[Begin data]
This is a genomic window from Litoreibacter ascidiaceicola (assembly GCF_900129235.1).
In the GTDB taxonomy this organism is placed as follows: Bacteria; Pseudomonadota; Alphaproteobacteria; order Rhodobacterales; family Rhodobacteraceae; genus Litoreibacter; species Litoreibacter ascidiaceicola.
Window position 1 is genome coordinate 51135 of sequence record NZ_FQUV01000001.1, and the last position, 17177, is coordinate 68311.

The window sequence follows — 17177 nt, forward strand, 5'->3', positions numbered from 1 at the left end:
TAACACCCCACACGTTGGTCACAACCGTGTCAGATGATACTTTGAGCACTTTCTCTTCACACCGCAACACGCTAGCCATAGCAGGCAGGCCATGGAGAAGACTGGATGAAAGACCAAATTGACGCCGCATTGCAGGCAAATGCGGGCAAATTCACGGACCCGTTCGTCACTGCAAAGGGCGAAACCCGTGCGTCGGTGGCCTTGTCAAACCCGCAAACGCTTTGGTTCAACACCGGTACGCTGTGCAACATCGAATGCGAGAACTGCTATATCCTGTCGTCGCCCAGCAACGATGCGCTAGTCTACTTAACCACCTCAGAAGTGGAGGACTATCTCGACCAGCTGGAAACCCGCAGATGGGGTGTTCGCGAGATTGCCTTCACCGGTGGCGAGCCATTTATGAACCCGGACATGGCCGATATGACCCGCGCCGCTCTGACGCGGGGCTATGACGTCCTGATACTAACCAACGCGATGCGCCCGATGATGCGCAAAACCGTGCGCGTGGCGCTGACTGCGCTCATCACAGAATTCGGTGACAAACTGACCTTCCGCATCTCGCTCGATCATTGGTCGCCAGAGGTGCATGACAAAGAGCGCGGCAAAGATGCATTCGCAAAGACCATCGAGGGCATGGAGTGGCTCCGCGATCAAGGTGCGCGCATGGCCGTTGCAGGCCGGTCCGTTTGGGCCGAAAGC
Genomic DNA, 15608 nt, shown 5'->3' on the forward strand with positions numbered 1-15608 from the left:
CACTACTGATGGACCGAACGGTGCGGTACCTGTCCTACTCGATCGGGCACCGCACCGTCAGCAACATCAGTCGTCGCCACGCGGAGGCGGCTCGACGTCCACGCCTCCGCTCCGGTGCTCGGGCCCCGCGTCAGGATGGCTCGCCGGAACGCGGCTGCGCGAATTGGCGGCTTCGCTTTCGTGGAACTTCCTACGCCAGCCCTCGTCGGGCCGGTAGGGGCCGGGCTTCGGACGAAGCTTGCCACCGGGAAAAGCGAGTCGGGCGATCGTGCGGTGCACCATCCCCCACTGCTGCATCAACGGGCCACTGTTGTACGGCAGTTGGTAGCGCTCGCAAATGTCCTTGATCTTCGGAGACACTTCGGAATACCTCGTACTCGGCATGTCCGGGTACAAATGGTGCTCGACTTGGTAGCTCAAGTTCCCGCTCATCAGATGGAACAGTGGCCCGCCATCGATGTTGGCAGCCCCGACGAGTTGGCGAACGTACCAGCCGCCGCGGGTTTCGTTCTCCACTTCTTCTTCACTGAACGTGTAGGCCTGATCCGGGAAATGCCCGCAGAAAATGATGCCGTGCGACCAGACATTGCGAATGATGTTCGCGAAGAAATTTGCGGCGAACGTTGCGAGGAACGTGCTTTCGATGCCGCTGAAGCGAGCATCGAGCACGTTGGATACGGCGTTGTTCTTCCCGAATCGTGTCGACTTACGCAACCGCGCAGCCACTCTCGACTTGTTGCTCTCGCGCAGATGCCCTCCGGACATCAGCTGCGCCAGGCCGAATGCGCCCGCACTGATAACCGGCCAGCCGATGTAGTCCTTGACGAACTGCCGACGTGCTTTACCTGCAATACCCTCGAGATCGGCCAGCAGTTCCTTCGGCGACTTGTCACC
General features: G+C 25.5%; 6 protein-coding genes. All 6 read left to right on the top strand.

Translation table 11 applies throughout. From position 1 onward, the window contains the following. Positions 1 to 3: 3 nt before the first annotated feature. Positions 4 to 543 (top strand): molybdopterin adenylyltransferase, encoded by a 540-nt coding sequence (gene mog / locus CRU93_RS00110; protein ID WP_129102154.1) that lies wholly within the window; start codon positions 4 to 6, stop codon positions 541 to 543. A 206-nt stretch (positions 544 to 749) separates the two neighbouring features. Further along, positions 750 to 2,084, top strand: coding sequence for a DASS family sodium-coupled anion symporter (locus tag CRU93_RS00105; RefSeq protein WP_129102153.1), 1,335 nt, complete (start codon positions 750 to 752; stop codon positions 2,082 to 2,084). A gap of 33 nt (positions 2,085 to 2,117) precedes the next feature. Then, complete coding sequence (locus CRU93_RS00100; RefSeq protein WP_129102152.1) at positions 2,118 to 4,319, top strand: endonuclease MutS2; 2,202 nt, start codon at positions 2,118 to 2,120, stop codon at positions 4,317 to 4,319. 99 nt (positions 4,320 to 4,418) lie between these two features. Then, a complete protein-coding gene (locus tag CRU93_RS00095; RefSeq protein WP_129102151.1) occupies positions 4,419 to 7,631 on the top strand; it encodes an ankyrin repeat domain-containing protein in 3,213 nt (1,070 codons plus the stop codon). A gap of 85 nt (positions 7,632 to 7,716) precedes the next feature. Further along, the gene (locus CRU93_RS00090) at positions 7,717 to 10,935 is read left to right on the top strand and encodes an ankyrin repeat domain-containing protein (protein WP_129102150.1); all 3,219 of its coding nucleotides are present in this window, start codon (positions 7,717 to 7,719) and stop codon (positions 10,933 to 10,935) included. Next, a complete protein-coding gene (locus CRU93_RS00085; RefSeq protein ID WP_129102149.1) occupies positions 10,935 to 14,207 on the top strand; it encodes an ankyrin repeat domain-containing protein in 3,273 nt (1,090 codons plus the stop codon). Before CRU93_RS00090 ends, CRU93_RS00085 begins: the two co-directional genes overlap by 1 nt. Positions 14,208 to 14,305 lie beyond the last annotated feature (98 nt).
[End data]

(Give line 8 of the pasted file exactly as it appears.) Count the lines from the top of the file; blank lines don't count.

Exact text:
General features: G+C 25.5%; 6 protein-coding genes. All 6 read left to right on the top strand.